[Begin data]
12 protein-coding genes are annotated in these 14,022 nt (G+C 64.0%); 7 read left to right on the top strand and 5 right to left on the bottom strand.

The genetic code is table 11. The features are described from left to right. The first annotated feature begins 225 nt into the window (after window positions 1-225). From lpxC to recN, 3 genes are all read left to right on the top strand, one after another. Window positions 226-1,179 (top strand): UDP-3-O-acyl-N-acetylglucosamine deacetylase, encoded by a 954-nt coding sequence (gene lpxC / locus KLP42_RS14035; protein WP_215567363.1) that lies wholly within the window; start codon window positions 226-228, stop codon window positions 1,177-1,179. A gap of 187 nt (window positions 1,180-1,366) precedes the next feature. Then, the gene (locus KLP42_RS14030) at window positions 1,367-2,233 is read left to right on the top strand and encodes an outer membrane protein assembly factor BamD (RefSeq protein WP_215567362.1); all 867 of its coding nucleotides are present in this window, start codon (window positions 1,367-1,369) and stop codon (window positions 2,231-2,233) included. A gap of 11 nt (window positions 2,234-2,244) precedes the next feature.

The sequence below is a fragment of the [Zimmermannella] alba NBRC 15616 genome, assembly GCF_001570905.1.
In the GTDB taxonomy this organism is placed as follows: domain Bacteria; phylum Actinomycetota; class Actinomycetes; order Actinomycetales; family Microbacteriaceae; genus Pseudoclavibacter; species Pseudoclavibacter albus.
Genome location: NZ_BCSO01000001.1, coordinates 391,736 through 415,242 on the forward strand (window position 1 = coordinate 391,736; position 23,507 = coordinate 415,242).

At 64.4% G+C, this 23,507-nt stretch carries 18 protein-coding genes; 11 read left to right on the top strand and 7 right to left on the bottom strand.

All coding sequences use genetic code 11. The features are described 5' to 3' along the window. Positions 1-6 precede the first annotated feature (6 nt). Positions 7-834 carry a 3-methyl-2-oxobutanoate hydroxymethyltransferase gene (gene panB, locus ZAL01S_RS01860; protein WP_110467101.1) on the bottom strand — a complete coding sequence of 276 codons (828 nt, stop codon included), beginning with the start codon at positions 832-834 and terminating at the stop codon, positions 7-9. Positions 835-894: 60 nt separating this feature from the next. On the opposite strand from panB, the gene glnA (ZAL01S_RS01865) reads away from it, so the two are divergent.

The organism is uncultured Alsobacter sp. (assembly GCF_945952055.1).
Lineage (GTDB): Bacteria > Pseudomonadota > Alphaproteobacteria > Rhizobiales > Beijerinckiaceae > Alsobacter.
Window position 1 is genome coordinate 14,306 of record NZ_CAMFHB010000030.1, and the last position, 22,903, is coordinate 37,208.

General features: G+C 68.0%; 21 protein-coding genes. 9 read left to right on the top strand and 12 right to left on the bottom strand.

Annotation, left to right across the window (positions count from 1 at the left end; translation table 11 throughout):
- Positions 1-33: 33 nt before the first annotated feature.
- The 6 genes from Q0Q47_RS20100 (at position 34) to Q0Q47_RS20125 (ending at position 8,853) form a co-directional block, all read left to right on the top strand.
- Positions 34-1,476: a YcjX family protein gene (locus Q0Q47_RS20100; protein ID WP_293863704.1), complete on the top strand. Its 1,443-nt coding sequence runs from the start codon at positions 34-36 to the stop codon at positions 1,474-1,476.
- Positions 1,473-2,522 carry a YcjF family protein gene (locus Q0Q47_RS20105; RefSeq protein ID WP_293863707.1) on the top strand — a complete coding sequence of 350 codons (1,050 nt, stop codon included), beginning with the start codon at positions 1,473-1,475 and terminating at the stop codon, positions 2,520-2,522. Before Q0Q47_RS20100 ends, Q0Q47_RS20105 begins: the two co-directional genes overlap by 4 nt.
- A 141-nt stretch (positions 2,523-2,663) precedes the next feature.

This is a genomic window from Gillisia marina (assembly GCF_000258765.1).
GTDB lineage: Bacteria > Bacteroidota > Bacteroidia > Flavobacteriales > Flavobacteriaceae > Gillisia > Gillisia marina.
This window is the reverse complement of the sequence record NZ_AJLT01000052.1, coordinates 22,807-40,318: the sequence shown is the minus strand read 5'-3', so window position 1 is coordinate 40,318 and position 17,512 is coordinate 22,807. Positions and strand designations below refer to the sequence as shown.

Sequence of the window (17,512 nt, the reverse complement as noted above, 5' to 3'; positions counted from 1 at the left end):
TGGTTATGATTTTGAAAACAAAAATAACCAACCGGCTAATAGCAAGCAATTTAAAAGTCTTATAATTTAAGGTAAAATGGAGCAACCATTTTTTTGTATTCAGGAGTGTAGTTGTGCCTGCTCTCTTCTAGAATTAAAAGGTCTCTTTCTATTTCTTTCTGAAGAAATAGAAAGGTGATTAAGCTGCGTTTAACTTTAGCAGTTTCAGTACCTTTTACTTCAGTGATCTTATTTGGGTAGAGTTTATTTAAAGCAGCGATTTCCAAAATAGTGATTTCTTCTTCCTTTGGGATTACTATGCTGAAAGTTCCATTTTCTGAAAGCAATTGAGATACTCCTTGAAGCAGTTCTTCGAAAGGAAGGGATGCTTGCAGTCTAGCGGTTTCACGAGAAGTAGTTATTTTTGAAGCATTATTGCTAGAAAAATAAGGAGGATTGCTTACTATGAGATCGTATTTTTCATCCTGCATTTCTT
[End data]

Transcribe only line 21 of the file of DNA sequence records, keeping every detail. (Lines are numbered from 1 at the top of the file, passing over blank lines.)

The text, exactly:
Sequence of the window (17,512 nt, the reverse complement as noted above, 5' to 3'; positions counted from 1 at the left end):